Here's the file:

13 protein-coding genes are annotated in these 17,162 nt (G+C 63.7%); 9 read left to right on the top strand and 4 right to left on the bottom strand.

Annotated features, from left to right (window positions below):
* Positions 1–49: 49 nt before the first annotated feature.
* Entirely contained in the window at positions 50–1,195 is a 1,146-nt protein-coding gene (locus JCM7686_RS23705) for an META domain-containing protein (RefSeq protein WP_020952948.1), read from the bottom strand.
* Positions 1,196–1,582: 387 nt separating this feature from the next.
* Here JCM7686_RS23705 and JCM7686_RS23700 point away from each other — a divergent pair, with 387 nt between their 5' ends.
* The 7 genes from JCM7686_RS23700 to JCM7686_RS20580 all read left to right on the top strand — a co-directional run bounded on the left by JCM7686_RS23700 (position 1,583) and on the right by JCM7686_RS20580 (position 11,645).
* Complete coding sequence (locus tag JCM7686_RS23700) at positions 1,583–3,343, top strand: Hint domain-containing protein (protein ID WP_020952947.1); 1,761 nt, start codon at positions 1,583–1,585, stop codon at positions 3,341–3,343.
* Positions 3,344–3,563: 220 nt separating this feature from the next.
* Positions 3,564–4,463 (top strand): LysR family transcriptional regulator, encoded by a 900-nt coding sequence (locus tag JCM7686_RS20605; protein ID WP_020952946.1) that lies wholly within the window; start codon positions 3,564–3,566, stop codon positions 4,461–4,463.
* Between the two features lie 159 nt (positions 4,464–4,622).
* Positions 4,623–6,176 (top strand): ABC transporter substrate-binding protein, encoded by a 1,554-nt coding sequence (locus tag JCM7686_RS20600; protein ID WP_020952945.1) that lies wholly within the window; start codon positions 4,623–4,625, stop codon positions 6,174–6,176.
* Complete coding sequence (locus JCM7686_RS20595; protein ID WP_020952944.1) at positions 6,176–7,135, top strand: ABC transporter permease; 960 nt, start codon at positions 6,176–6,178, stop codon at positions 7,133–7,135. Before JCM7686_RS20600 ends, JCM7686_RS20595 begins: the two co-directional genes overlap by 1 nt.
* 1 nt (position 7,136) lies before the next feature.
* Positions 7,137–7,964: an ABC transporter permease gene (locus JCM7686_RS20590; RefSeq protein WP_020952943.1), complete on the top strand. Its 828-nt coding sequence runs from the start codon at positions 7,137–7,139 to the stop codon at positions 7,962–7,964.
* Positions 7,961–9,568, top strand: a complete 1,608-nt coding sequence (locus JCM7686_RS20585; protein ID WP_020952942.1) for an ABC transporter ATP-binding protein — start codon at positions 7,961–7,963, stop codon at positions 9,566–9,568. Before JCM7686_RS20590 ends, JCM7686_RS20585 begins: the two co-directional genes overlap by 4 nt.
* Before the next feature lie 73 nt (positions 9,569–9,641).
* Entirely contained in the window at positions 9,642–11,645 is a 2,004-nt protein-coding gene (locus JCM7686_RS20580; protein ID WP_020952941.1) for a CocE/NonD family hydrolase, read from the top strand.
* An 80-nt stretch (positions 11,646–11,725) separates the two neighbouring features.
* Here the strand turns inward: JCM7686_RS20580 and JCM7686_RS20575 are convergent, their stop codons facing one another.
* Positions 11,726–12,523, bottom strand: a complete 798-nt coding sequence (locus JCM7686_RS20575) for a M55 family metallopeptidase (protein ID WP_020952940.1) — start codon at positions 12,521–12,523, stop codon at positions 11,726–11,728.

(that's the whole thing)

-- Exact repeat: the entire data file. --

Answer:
13 protein-coding genes are annotated in these 17,162 nt (G+C 63.7%); 9 read left to right on the top strand and 4 right to left on the bottom strand.

Annotated features, from left to right (window positions below):
* Positions 1–49: 49 nt before the first annotated feature.
* Entirely contained in the window at positions 50–1,195 is a 1,146-nt protein-coding gene (locus JCM7686_RS23705) for an META domain-containing protein (RefSeq protein WP_020952948.1), read from the bottom strand.
* Positions 1,196–1,582: 387 nt separating this feature from the next.
* Here JCM7686_RS23705 and JCM7686_RS23700 point away from each other — a divergent pair, with 387 nt between their 5' ends.
* The 7 genes from JCM7686_RS23700 to JCM7686_RS20580 all read left to right on the top strand — a co-directional run bounded on the left by JCM7686_RS23700 (position 1,583) and on the right by JCM7686_RS20580 (position 11,645).
* Complete coding sequence (locus tag JCM7686_RS23700) at positions 1,583–3,343, top strand: Hint domain-containing protein (protein ID WP_020952947.1); 1,761 nt, start codon at positions 1,583–1,585, stop codon at positions 3,341–3,343.
* Positions 3,344–3,563: 220 nt separating this feature from the next.
* Positions 3,564–4,463 (top strand): LysR family transcriptional regulator, encoded by a 900-nt coding sequence (locus tag JCM7686_RS20605; protein ID WP_020952946.1) that lies wholly within the window; start codon positions 3,564–3,566, stop codon positions 4,461–4,463.
* Between the two features lie 159 nt (positions 4,464–4,622).
* Positions 4,623–6,176 (top strand): ABC transporter substrate-binding protein, encoded by a 1,554-nt coding sequence (locus tag JCM7686_RS20600; protein ID WP_020952945.1) that lies wholly within the window; start codon positions 4,623–4,625, stop codon positions 6,174–6,176.
* Complete coding sequence (locus JCM7686_RS20595; protein ID WP_020952944.1) at positions 6,176–7,135, top strand: ABC transporter permease; 960 nt, start codon at positions 6,176–6,178, stop codon at positions 7,133–7,135. Before JCM7686_RS20600 ends, JCM7686_RS20595 begins: the two co-directional genes overlap by 1 nt.
* 1 nt (position 7,136) lies before the next feature.
* Positions 7,137–7,964: an ABC transporter permease gene (locus JCM7686_RS20590; RefSeq protein WP_020952943.1), complete on the top strand. Its 828-nt coding sequence runs from the start codon at positions 7,137–7,139 to the stop codon at positions 7,962–7,964.
* Positions 7,961–9,568, top strand: a complete 1,608-nt coding sequence (locus JCM7686_RS20585; protein ID WP_020952942.1) for an ABC transporter ATP-binding protein — start codon at positions 7,961–7,963, stop codon at positions 9,566–9,568. Before JCM7686_RS20590 ends, JCM7686_RS20585 begins: the two co-directional genes overlap by 4 nt.
* Before the next feature lie 73 nt (positions 9,569–9,641).
* Entirely contained in the window at positions 9,642–11,645 is a 2,004-nt protein-coding gene (locus JCM7686_RS20580; protein ID WP_020952941.1) for a CocE/NonD family hydrolase, read from the top strand.
* An 80-nt stretch (positions 11,646–11,725) separates the two neighbouring features.
* Here the strand turns inward: JCM7686_RS20580 and JCM7686_RS20575 are convergent, their stop codons facing one another.
* Positions 11,726–12,523, bottom strand: a complete 798-nt coding sequence (locus JCM7686_RS20575) for a M55 family metallopeptidase (protein ID WP_020952940.1) — start codon at positions 12,521–12,523, stop codon at positions 11,726–11,728.